Cars and business

Oikos: The environmentally destructive tax rort for cars. The bottom line:

There’s lots of talk about new measures to discourage the use of fossil fuels and debates about carbon taxes, carbon trading, mandatory renewable targets and so on. But a good start would be simply removing the economically questionable and environmentally damaging tax breaks that exist for private cars.

Can’t say I disagree. I know a few people that have cars as part of salary packages or work pays for them – what say ye?

Clean cars, today

TreeHugger: The Car the Automakers Can – and Should – Be Making.

I’ve thought this a lot – good to see the Union of Concerned Scientists (UCS) putting lie to auto-makers claims that they are doing their best, or that it’s not possible.

All this as Holden sacks 600 workers in its Australian manufacturing business. How much is management in these companies being paid to connect the dots? And missing them wildly…

What the UCS shows is that with existing technologies we could see a dramatic improvement in efficiency and emissions. Imagine what’s possible if we actually innovate and rethink things a little… The NuStroke engine is an example of this kind of thinking.

Update: KPMG today released a statement recommending some of the same things.

Remarkable Prius

Seth Godin often talks about aiming for “remarkable” – I found this little tidbit over at Treehugger that exemplifies this.

Toyota in the US has had waiting lists for Prius’ for some time, with demand outstripping Toyota’s ability to build the vehicles. Given this, I found it quite extroadinary that:

… starting in April, Toyota will be showcasing the Prius in its first advertising campaign since the hybrid was introduced to the U.S. in 2000.

In other words, the Prius has literally been selling itself without the fancy advertising campaigns usually afforded new car releases. It’s all be word of mouth and PR. A remarkable product indeed.

I’ve seen ads for the Prius in Australia – but if this is true in the US, it seems quite extraordinary…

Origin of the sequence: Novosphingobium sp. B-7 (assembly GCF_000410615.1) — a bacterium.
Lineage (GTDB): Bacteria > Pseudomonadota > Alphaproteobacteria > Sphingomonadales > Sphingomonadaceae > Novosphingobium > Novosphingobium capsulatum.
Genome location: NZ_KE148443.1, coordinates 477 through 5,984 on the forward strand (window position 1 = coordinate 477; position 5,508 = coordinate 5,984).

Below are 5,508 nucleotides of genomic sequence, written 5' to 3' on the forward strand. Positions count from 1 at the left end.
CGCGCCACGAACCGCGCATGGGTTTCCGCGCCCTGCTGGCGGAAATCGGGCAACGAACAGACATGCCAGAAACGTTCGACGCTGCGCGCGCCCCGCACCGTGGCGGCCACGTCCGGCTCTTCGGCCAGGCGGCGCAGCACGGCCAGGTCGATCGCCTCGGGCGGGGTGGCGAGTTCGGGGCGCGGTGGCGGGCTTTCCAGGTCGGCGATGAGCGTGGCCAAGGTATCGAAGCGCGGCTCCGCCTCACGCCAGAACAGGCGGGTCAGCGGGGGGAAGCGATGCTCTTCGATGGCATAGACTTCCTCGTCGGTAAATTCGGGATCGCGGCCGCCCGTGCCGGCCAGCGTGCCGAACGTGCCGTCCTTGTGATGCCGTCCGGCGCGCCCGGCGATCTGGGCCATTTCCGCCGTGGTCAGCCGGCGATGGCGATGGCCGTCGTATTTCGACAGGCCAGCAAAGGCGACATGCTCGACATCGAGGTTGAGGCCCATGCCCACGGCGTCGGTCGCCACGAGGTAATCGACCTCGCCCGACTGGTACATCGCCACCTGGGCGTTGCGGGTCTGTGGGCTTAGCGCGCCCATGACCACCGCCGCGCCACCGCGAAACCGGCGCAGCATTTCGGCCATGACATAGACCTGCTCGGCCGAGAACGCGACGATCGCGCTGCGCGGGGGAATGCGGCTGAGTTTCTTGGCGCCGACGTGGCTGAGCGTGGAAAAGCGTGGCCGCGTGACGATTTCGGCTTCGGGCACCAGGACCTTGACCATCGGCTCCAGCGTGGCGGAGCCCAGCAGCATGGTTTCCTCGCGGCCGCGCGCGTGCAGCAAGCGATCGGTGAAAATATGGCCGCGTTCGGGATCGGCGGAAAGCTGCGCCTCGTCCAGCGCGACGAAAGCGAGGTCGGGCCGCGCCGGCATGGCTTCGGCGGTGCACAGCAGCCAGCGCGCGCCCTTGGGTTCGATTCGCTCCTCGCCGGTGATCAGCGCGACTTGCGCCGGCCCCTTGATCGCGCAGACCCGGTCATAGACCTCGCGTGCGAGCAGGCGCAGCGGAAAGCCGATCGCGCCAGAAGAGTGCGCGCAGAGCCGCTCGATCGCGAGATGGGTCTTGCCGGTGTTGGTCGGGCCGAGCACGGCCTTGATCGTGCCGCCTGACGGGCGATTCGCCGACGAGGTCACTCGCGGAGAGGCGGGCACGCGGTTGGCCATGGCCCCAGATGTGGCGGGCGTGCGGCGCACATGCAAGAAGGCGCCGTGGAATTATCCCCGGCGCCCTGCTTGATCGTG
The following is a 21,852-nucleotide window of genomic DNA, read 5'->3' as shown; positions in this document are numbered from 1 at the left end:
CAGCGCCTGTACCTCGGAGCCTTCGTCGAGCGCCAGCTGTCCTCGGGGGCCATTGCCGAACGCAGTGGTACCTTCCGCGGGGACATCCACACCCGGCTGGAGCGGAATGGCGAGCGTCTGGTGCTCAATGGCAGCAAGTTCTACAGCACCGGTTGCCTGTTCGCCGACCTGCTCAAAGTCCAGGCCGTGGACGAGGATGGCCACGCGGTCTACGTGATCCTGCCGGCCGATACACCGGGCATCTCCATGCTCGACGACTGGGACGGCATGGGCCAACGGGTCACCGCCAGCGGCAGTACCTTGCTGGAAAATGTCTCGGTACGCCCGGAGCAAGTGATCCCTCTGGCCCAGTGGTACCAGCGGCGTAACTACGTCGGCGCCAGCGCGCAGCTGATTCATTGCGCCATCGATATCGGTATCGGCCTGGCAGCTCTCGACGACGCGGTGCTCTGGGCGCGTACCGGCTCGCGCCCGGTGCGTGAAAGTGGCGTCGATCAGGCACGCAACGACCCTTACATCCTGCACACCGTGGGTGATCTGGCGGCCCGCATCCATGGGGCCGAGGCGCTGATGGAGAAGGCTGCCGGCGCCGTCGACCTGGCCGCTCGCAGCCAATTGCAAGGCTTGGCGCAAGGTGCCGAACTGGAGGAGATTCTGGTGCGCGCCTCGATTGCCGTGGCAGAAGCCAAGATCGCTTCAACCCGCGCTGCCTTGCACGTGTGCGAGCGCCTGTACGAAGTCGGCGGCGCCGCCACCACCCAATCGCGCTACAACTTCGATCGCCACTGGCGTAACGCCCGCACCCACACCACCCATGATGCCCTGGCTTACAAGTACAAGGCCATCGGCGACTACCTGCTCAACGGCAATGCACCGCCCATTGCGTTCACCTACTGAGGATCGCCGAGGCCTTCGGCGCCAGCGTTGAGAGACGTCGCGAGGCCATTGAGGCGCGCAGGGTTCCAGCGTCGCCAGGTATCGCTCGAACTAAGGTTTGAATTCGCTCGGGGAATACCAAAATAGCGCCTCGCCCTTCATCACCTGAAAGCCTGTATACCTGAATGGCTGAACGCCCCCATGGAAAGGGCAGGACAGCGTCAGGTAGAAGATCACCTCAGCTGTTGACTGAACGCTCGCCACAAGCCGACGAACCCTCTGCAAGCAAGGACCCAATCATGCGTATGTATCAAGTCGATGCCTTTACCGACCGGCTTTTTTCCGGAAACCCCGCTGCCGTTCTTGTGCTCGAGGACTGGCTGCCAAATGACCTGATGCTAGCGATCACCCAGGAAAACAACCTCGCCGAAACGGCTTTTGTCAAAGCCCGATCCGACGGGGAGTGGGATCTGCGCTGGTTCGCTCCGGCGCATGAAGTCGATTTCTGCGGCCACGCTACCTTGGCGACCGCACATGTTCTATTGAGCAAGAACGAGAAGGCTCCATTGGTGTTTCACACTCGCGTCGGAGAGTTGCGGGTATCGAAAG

Latte Lexuses?

David over at Oikos posts an excellent overview of car efficiency standards in the US, and how they might apply in Australia. Café standards for cars: Espresso Excels and latte Lexuses.

Al Gore mentions efficiency standards in An Inconvenient Truth, and they are also referenced, from memory, in Who Killed the Electric Car. David’s piece gives a good overview (including the costs to manufacturers) and also suggests that such standards wouldn’t be as effective in Oz.

Update 26-Jan-2006: Martin Eberhard responds to the energy portion of Bush’s State of the Union speech with specific discussion of CAFE standards.

Subsidising the wrong things

So, I was reading in Wheels magazine today that Ford Australia received $100 million in funding from the government so that they could keep open their manufacturing operations here.

To put that figure into perspective, the government has committed $75 million towards the recently announced “world’s largest” solar energy plant [Replaced broken link 14 Mar 2017].

Obviously the intent is to maintain a manufacturing presence in Australia which will support Ford’s workers, but also the component manufacturers that supply Ford. I’m not a fan of subsidies for uncompetitive industries, but on balance it sounds reasonable. (I’d love to know how many people would be affected by Ford closing local manufacturing – could that $100 million be better spent re-skilling the workforce? But I digress…)